India’s economy is likely Avinash Vaziranito suffer continued near-term disruption in 2018 as the country absorbs a raft of reforms implemented over the last year and votes in an upcoming round of local elections, says Avinash Vazirani, Fund Manager, Emerging Markets.


‘Patience should be rewarded, in my view, as the reforms will help underpin India’s long-term economic future,’ he added.

In my view, a series of major economic reforms introduced over the last year by the government of Narendra Modi will likely remain disruptive to India’s economy for at least the first half of 2018. From demonetisation, meaning the removal of high-denomination notes from circulation, to the introduction of a pan-India Goods and Services Tax (GST) and a £32 billion recapitalisation of the country’s public sector banks, Indian business needs time to adjust.

While we believe all of these reforms will be positive for the Indian economy in the long term, in the short term we think adapting to GST will be the country’s biggest challenge. Supply and distribution chains have been disrupted and companies are uncertain about their short-term prospects. We saw this ourselves during a recent visit to India, where several companies with whom we met noted that their financial results had been unusually unpredictable for the last couple of quarters due to GST-led disruption.


The advantage of simplified taxes


In the long run, GST, in our view, will be massively beneficial for India. Business, for instance, should shift from the informal sector towards businesses that are already tax-compliant, with the benefit for the government of an increase in tax takings. Logistics should also become more efficient, as taxes will no longer have to be paid on goods crossing state borders, eliminating the need for border check posts. While companies may see some benefit from lower logistics costs, we think most of the savings will be passed onto consumers, which should reduce inflation.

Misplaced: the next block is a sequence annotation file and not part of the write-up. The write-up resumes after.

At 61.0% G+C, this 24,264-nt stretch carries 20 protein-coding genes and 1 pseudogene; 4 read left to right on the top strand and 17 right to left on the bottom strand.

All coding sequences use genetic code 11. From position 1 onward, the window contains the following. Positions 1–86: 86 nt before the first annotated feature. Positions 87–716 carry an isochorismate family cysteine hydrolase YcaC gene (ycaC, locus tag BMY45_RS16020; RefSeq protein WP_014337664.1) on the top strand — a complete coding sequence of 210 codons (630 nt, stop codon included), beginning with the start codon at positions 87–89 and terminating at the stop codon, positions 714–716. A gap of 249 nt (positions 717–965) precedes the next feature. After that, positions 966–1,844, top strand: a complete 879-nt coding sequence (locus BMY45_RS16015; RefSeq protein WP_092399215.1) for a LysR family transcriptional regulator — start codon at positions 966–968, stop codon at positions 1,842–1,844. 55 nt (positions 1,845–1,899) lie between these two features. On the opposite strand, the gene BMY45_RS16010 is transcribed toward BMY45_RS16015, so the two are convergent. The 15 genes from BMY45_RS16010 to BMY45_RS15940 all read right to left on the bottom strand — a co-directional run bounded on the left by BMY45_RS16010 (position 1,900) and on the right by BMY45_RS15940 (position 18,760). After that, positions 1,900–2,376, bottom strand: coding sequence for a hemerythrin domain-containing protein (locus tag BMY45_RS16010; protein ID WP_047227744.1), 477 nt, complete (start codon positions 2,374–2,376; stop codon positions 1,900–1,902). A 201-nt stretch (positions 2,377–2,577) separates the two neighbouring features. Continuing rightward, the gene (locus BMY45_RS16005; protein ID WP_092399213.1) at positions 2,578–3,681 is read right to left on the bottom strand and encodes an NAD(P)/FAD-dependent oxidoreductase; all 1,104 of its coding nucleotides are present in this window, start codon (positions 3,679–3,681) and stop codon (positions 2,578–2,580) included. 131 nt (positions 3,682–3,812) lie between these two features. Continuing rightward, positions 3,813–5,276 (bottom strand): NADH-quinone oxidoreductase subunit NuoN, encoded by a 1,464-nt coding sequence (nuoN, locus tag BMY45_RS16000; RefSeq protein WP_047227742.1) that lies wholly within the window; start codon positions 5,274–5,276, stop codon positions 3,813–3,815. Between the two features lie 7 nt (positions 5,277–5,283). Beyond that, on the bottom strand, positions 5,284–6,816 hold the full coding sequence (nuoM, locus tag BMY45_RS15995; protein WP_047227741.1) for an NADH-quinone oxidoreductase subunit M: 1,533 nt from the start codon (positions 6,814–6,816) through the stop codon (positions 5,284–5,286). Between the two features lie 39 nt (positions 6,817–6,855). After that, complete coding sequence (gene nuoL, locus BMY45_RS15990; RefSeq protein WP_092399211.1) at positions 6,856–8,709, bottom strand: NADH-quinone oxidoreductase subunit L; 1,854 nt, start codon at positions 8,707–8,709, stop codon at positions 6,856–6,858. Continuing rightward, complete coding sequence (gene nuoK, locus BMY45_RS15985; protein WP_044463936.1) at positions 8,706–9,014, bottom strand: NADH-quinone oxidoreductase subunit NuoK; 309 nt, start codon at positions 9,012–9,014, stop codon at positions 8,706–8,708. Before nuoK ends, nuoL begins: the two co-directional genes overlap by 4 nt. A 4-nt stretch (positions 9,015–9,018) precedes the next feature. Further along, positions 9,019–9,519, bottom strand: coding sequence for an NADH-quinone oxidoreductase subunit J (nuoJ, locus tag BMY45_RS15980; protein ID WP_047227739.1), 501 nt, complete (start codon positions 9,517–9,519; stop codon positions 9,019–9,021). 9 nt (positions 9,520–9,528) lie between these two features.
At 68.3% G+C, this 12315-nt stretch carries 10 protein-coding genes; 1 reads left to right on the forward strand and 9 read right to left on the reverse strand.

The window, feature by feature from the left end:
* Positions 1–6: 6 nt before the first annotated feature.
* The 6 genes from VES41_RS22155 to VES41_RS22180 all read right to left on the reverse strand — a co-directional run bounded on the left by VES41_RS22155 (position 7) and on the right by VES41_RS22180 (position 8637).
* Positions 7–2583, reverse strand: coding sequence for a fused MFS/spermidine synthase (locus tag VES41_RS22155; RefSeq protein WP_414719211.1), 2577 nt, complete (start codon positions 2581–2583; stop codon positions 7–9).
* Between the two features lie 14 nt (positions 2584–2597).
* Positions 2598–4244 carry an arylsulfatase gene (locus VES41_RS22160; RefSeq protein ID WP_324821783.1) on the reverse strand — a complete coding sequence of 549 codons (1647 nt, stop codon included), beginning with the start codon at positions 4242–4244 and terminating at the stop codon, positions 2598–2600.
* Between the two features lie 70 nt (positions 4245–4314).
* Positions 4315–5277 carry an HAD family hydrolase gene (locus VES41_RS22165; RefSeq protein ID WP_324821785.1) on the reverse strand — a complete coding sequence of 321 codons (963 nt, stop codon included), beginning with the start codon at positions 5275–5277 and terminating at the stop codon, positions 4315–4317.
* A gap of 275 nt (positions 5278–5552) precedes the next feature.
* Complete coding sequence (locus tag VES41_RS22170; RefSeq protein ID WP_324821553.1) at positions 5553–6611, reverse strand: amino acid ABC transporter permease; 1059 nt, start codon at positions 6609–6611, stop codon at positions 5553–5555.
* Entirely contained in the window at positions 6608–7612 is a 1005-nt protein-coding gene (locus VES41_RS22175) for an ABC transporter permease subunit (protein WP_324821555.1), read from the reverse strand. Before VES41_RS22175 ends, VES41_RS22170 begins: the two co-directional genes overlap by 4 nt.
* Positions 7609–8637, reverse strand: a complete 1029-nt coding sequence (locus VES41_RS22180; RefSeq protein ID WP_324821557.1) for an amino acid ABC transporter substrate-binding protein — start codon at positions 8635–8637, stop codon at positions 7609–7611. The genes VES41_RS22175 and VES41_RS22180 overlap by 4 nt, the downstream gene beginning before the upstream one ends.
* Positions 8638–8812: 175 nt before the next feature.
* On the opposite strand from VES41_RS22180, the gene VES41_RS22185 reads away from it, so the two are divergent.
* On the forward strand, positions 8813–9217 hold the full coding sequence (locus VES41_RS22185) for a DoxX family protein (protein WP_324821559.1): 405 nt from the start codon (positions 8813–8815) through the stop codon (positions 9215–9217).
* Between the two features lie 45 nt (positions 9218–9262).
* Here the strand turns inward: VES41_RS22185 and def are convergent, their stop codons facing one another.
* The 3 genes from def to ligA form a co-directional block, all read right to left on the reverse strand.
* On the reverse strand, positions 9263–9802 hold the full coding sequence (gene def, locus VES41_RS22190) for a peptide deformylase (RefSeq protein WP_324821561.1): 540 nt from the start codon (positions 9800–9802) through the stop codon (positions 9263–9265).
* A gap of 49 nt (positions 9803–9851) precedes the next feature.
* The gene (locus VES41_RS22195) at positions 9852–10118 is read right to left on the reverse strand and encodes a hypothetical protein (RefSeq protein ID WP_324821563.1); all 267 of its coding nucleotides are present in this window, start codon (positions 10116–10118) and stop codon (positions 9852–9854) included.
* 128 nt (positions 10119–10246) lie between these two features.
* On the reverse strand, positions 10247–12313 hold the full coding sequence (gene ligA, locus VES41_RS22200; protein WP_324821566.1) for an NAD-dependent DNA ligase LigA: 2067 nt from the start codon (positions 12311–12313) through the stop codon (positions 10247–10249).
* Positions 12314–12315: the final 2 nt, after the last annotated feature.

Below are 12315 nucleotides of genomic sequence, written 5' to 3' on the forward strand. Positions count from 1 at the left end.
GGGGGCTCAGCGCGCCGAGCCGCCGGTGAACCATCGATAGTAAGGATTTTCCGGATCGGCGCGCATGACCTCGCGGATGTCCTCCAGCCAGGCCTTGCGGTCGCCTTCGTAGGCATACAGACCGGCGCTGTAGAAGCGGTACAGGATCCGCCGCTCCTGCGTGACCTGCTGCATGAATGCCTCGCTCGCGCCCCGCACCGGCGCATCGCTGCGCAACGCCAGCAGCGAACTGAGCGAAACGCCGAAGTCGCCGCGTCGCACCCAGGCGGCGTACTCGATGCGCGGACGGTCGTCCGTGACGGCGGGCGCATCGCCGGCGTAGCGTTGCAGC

So, although the implementation of these reforms has caused some short-term uncertainty, it also reinforces our key economic thesis: that the modernisation and reforms of Modi’s administration are helping to lay the foundation for strong growth in India’s economy over the long term. In the World Bank Group’s latest ease of doing business report, India jumped 30 places to 100th in the world  – and this doesn’t yet take into account the recent implementation of GST.


Election on the horizon


Added to the uncertainty, a number of state elections are due to take place in the next 18 months, which could increase the volatility of the Indian stock market. States representing about 24% of the seats in the Lok Sabha (lower house of parliament), and 23% of seats in the Rajya Sabha (upper house of parliament) are due for elections, including Gujarat, Modi’s home state. A strong performance in state elections would bode well for the general election in 2019; we believe Modi’s re-election is the likely outcome, and would allow him to roll out further reforms.

We think that company results will be better than analysts are expecting, as we have identified several factors that will drive long-term profitability of Indian companies and which are still under-appreciated by the market: GST, introduction of direct benefit transfers, increasing access to high-speed internet and the greater availability of financial services (including introduction of the India Stack, a comprehensive government-run software platform which combines infrastructure for biometric identification, e-signatures and digital payments). We think companies that are linked to domestic consumption, such as fuel retailers, asset management companies and domestic airlines, have the most to gain from these themes.

What is more difficult to predict, and it would be a brave man to try, is the risk of shocks to global investment markets. Investing in India, as in any stock market, comes down to choosing companies that are able to operate and grow over the long term, whatever the economic and political conditions that may be buffeting them.


This document is for informational purposes only and is not investment advice. Market and exchange rate movements can cause the value of an investment to fall as well as rise, and you may get back less than originally invested. We recommend you discuss any investment decisions with a financial adviser, particularly if you are unsure whether an investment is suitable. Jupiter is unable to provide investment advice. For definitions please see the glossary at

The views expressed are those of the Fund Manager at the time of writing, are not necessarily those of Jupiter as a whole and may be subject to change. This is particularly true during periods of rapidly changing market circumstances. Every effort is made to ensure the accuracy of any information provided but no assurances or warranties are given.

Leave a Reply

You must be logged in to post a comment.